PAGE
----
As I finished a delicious meal at the São Conrado Golf Club in Rio de Janeiros’s wealthy Zona Sul, I couldn’t help but note the great slum looking over me from the hillside. Rocinha is its name—the largest slum in Brazil with as many as 300,000 people. I asked my friend José what he thought about the great wealth disparity so close to where he was able to enjoy a poolside meal. However, I probably should have simply asked him if he, or any of Rio’s wealthy class, was ever thinking critically about poverty in their city. While he first tried to circumvent the question, it eventually seemed as if he, and many other upper-class cariocas (residents of Rio de Janeiro), had little concern—and even a hint of disdain—for Rio’s poor.
My host father during my stay in Rio was similar. He is an avid fan of Fluminense, the city’s soccer team most associated with the elite class. When conversing with him about his beloved team and its greatest rival, he tied the conversation in with classism. “When you’re at the stadium, it’s easy to see: Fluminense fans are one way, and Flamengo fans are another.” I asked him to expand on this statement, and he eventually told me about how he was mugged by a group of Flamengo fans after a game at the historic Maracanã Stadium in Rio.
While this account gave some justification for his disparagement of Flamenguistas, it was easy to tell from both this conversation and my time in Rio de Janeiro that the rivalry was aggressively divided along class lines. At Flamengo vs. Fluminense games, the generally richer Fluminense fans repeatedly chant “Silencio na Favela”—ordering “Silence in the Slum”—when their side is ahead in a game, blindly mocking the poorer opposition.
As reports of unsanitary water have flooded the Internet in anticipation of the 2016 Olympic Games, the last thing that the slums need is silence. The focus from this unsanitary water has fallen on whether Olympians will be able to sail, swim, and compete in the water. However, for many living in the favelas, or slums, of Rio de Janeiro, unsanitary water is a detriment to their daily lifestyle, food supply, and diet.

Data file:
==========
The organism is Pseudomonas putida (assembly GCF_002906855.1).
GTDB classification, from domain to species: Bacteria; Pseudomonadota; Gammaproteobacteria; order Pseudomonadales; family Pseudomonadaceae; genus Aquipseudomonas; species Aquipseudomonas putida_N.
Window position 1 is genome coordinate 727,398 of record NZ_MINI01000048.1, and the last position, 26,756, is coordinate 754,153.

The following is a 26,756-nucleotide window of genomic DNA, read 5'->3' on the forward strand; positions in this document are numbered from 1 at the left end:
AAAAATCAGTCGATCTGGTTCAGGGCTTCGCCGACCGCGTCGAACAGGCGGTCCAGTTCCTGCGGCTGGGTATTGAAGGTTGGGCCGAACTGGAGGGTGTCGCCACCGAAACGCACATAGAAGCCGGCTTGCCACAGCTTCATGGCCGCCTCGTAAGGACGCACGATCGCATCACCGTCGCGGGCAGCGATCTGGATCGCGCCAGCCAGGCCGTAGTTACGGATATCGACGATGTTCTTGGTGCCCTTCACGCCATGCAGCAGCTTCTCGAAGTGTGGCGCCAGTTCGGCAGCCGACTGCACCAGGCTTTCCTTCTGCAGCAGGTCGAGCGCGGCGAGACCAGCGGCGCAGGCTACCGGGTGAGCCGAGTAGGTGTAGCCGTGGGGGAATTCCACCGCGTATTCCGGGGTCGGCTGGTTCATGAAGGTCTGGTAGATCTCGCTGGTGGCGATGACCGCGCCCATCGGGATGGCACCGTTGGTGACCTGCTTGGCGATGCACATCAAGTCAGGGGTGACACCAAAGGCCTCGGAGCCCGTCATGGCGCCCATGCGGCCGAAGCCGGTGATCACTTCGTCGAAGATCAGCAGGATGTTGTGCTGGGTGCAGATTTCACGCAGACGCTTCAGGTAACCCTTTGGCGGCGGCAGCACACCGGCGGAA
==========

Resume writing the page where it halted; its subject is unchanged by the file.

Many fishermen commute daily from the hilly shantytowns towards the Guanabara Bay—oftentimes for business, but many times merely to feed their own family. One in every five cariocas lives in a favela, well below the poverty line with little more than a tin roof and a dirt floor to their name. Few of these people will be able to witness the greatest sporting event in the world in their own city. And while the international Olympic community was shocked to discover the conditions that many of these fishermen work and live in, Brazilians themselves are seldom aware of the situation. As exhibited by José and my host father, few upper-class cariocas seem to actively care about the wellbeing of their poorer countrymen, and, until recently, preparations for the Olympics were not doing much to help.
However, the growing publicity surrounding substandard living conditions in the slums may finally bring hope to the dire situation, with even the Olympic athletes expressing concerns about the effects of foul water on Rio’s working people. As Brazilian Olympic sailor Isabel Swan put it during a protest alongside locals, “To find long-term solutions for a healthier bay, we need to consider everyone who is affected by the pollution. We all want a bay that’s alive. And Brazil deserves better than this.”Swan’s statement addresses the core of the situation: while this issue has received more attention because of worried world-class athletes, it is not a recent development. Rio’s poor have suffered through an inferior quality of life for many years, at times abandoned by the government and potential philanthropists alike.
Their quality of life should be on the upswing now that they are on the international community’s radar. Many resources that the government and police have refused to sufficiently provide can be taken into the hands of third parties as a result of vast news coverage. While inhabitants of the favelas may not be welcoming journalists with cafezinho and biscoitos*, any publicity—especially Olympic publicity—is good publicity.
*Coffee and cookies, a traditional tea-time snack in Rio de Janeiro